MINNEAPOLIS - Emotions were still very raw and the atmosphere felt uncertain as the Minnesota Timberwolves held shoot-around Monday morning at Mayo Clinic Square, less than 24 hours after the sudden and shocking death of Kobe Bryant.
The Timberwolves are set to host the Sacramento Kings Monday night at Target Center, which almost seems secondary after the NBA lost one of its legendary players over the weekend. Bryant, 41, and his 13-year-old daughter, Gianna, were among nine people killed when a helicopter crashed in California late Sunday morning.
Bryant was taking his daughter to a basketball game when the crash happened. He had a helicopter to avoid California traffic, and be able to do his job more efficiently to spend more time with his family.
Wolves star Karl-Anthony Towns was with teammate Andrew Wiggins on Sunday when they got the news. Towns posted on social media "I'm numb" in his immediate reaction to Bryant's passing.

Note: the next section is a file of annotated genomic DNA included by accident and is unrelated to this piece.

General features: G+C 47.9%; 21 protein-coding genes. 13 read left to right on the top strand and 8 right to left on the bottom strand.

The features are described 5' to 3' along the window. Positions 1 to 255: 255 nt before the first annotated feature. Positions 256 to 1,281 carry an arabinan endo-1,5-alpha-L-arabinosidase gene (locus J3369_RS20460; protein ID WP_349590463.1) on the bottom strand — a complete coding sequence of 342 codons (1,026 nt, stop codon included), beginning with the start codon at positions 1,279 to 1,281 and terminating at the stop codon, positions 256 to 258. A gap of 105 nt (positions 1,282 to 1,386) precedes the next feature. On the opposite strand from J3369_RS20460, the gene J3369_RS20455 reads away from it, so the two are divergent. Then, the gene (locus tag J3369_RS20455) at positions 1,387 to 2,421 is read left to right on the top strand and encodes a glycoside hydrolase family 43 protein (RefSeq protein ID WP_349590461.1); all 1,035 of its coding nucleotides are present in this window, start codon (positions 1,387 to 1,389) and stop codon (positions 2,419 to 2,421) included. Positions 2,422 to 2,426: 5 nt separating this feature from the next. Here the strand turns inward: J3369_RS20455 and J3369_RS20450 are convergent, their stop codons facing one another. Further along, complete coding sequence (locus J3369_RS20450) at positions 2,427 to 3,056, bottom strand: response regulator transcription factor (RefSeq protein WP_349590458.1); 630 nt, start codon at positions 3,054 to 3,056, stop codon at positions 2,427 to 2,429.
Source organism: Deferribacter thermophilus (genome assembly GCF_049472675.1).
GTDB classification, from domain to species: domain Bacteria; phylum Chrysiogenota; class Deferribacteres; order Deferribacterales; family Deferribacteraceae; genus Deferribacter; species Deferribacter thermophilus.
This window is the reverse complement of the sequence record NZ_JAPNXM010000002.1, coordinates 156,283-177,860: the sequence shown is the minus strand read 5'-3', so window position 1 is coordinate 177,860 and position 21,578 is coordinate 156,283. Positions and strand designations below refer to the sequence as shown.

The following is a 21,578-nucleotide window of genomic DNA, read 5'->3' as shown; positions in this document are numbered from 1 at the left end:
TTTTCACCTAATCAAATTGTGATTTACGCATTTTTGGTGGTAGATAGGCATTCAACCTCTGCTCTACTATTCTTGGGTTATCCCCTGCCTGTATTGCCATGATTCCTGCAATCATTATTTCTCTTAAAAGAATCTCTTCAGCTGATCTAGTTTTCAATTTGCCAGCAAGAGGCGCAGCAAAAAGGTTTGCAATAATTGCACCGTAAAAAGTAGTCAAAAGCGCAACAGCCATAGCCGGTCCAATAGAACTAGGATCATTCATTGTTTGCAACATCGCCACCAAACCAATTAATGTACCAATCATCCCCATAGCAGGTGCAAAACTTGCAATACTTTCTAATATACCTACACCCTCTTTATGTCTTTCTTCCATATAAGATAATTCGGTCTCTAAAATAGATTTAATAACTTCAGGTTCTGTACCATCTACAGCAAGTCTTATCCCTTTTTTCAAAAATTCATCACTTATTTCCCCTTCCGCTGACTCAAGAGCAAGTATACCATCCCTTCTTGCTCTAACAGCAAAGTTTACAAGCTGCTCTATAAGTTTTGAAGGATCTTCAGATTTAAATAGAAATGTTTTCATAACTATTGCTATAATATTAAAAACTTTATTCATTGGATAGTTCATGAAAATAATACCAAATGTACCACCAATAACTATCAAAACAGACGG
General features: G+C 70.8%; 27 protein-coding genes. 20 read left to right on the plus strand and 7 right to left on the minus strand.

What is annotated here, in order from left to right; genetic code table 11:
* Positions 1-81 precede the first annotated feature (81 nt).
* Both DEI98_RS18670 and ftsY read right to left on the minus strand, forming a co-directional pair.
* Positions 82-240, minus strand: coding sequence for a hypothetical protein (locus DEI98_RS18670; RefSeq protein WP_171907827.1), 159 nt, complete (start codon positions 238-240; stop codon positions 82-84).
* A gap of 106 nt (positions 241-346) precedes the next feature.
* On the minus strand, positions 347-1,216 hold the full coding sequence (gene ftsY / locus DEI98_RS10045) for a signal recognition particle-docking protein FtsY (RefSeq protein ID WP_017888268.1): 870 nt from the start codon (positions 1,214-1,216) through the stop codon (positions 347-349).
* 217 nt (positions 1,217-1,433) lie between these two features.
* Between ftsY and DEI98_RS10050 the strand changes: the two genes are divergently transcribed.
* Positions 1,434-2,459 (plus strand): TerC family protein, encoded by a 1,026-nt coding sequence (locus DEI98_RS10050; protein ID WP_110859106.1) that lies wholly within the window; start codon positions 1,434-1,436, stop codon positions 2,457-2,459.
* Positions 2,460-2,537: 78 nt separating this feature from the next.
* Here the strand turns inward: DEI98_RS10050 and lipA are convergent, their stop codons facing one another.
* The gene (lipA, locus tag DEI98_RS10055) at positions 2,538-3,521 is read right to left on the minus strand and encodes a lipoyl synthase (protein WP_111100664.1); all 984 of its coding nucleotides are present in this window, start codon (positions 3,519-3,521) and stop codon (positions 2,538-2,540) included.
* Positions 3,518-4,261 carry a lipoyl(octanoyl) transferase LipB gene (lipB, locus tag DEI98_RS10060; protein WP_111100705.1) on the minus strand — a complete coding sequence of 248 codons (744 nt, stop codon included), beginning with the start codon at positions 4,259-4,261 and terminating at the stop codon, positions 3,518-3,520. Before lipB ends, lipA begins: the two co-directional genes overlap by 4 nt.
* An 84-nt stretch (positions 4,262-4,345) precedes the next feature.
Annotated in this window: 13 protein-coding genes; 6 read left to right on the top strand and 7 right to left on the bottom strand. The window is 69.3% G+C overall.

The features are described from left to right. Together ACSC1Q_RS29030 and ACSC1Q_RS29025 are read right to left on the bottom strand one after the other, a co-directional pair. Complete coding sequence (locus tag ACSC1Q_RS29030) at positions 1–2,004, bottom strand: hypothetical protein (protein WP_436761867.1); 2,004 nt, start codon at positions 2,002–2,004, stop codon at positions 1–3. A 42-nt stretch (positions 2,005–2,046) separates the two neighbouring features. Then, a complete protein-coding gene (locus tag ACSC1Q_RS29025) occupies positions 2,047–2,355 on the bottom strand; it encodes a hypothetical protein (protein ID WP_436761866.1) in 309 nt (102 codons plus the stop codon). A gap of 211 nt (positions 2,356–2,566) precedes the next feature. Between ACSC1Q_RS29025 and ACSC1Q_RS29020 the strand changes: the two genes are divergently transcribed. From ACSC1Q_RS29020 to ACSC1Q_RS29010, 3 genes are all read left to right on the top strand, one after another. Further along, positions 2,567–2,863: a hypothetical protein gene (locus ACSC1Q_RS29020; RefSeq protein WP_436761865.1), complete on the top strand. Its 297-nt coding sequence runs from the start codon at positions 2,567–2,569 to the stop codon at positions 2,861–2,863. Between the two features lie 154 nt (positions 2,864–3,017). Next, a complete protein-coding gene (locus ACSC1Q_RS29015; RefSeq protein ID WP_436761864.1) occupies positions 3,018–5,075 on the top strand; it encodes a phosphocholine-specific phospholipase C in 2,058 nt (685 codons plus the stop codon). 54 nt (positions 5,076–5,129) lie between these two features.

“He was my childhood. Watching him, seeing him make his moves, I wanted to take those last second shots because of him in that moment, the pressure moments. It was surreal yesterday to see the news,” Towns said.
Timberwolves coach Ryan Saunders called it a moment, whether you’re a basketball fan or not, that you’ll remember where you are when you got the news that Bryant had died. One of the last times Saunders saw Bryant was in October 2015, just days after Flip Saunders died of cancer. Bryant and the Lakers were the opponent, and he stood at the free throw line at Target Center, watching a tribute for the former Wolves coach with a Flip shirt on.
Ryan Saunders, fighting tears Monday, was still trying to process that Bryant is gone. That, and they still have a game to play Monday night.
“I remember seeing him at the free throw line during the national anthem wearing a Flip shirt. "Him paying tribute, it’s hard to wrap my head around with everything,” Saunders said. “I know with these guys, we try to be as business as usual because as competitors, as the competitor that Kobe was, that’s what he’d say. You’ve got to compete. But it affects all of us greatly.”